Did the recent snowfall catch you off guard? Don’t worry, there is still time to get your garage prepped and ready before old man winter really comes to town. After you shovel out from this storm, keep up the momentum and make the simple changes listed here so you are ready for the next one.
Prep and Organize
Once you have cleared your cars and any other large items out, give your garage a good sweeping. You’d be shocked at the amount of debris you track in over the summer months. Check the exterior for any holes or areas that critters could come in and find a warm home over the winter. Plug them up so you don’t find any chewed cords or items come Spring. Examine windows or doors for air leakage and consider applying some weather stripping to keep those seals tight. This is important if you have a door that connects from the garage to your home to keep those pesky drafts out.
This is a great time to examine the track, springs and mechanics of your garage door opener. Make sure nothing is in the way of the beam that stops the door in case of an emergency. We don’t suggest you attempt to fix the springs yourself. The tension on this item is high and accidents can occur in seconds. Seek out a professional if you think an area needs adjusting.
Now you can organize the items you need to store. If something can be hung to utilize wall space, go in that direction. Sports gear, gardening items and hoses can all hang securely, freeing up floor space. Swap out your summer gear and have your winter items at the ready. Put your shovels, ice scrapers, sleds and any snow sports equipment where you can access it easily without having to climb over a patio chair. Be sure to check over your snow-blower, start the engine and make sure you have the proper gas to last all winter.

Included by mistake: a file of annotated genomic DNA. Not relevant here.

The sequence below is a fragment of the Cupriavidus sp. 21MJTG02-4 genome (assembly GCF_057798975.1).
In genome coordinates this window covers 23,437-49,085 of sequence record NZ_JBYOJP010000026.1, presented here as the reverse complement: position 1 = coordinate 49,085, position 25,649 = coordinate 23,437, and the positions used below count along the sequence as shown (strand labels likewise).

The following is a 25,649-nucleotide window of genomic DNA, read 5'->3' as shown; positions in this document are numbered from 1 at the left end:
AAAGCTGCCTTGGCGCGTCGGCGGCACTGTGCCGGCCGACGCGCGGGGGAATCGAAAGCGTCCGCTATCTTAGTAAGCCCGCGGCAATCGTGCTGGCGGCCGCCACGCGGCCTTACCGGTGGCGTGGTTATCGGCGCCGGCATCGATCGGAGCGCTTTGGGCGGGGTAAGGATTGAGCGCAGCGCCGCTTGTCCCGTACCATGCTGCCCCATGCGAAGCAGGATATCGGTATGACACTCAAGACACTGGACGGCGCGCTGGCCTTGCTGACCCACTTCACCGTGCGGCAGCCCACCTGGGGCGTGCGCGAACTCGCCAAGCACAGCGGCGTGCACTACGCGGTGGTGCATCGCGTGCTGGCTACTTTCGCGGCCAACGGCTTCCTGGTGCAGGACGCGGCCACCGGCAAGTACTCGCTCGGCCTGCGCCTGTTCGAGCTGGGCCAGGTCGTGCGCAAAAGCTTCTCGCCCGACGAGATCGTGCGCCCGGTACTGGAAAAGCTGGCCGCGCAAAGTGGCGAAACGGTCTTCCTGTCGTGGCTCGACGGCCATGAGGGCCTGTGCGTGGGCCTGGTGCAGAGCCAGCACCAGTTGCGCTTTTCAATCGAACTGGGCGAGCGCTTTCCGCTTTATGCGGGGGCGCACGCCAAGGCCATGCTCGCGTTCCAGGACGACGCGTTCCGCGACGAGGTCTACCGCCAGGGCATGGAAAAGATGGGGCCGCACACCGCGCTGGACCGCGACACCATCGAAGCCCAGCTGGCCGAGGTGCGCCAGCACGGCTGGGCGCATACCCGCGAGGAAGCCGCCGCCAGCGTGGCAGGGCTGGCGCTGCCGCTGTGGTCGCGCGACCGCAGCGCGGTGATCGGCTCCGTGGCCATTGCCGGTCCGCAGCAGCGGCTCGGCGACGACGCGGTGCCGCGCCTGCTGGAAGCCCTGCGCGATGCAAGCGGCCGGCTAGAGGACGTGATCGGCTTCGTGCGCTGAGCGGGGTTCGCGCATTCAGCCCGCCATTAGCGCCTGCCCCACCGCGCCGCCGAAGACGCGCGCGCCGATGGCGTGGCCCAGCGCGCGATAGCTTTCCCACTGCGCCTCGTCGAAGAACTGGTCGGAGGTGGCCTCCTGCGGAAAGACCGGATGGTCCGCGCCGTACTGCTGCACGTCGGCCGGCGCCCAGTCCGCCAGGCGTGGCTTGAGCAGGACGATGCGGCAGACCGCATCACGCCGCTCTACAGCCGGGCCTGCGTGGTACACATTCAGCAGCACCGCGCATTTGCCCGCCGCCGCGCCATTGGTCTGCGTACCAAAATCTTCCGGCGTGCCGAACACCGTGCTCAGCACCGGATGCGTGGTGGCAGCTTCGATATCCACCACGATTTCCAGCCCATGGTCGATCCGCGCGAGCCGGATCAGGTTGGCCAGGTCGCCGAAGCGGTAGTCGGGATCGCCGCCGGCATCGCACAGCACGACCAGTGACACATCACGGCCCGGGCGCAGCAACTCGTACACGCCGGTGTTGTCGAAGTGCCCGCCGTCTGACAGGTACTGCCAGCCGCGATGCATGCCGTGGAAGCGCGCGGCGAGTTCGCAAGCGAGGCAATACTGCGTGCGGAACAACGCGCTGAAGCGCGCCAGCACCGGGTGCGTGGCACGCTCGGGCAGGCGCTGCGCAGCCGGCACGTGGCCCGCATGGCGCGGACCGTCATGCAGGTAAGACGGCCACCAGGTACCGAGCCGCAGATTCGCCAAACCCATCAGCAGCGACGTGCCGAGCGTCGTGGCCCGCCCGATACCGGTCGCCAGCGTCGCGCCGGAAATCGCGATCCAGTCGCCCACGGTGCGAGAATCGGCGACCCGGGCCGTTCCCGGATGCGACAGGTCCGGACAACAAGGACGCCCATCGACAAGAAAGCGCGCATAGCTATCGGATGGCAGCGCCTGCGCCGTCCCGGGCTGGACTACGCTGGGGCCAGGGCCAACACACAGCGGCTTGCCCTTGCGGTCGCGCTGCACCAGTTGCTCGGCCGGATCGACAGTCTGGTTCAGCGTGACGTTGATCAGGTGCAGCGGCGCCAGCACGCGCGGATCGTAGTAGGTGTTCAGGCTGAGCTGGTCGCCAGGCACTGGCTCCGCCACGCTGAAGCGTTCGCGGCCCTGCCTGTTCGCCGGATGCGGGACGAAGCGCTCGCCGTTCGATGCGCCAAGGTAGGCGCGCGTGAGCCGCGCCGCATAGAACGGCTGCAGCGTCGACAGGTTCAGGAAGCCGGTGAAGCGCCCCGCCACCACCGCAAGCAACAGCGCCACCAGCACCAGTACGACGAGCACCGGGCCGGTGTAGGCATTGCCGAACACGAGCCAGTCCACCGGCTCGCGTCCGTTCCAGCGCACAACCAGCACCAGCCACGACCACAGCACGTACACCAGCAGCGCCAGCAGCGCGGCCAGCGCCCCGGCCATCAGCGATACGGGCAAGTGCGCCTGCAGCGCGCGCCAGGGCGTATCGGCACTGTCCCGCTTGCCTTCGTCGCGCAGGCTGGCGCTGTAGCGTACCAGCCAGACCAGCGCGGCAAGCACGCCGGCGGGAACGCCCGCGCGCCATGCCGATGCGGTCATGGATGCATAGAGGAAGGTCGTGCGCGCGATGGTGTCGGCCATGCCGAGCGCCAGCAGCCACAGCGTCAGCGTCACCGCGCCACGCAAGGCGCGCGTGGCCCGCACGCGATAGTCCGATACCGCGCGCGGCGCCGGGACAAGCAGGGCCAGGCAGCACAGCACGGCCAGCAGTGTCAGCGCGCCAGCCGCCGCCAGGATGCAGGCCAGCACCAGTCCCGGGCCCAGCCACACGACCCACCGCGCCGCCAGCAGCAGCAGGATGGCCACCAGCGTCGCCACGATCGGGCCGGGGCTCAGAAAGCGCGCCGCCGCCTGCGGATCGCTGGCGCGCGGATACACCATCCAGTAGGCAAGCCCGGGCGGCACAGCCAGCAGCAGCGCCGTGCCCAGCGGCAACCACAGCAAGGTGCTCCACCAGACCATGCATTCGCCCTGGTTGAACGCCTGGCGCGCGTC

Beat the rush and stock up on salt or washer fluid (which is safe for garage storage) for the winter.
If you have the room, set up a snow station that has hooks for snow covered coats and hats, a tray for wet boots and a non-slip mat to ensure you don’t fall into a slushy mess.
A Word on Liquids
If your summer to-do list had you painting or staining, any of those leftovers should be kept in a more stable climate. Same for any weed killers or other liquid lawn products. The cold weather and possible freezing of these items can cause them to separate or become ineffective. Find a safe area in your basement or a little-used closet to store these items.
Now that your garage is all prepped you can relax inside with a hot chocolate and cross your fingers for a mild winter!
This post first appeared on https://www.abedoors.com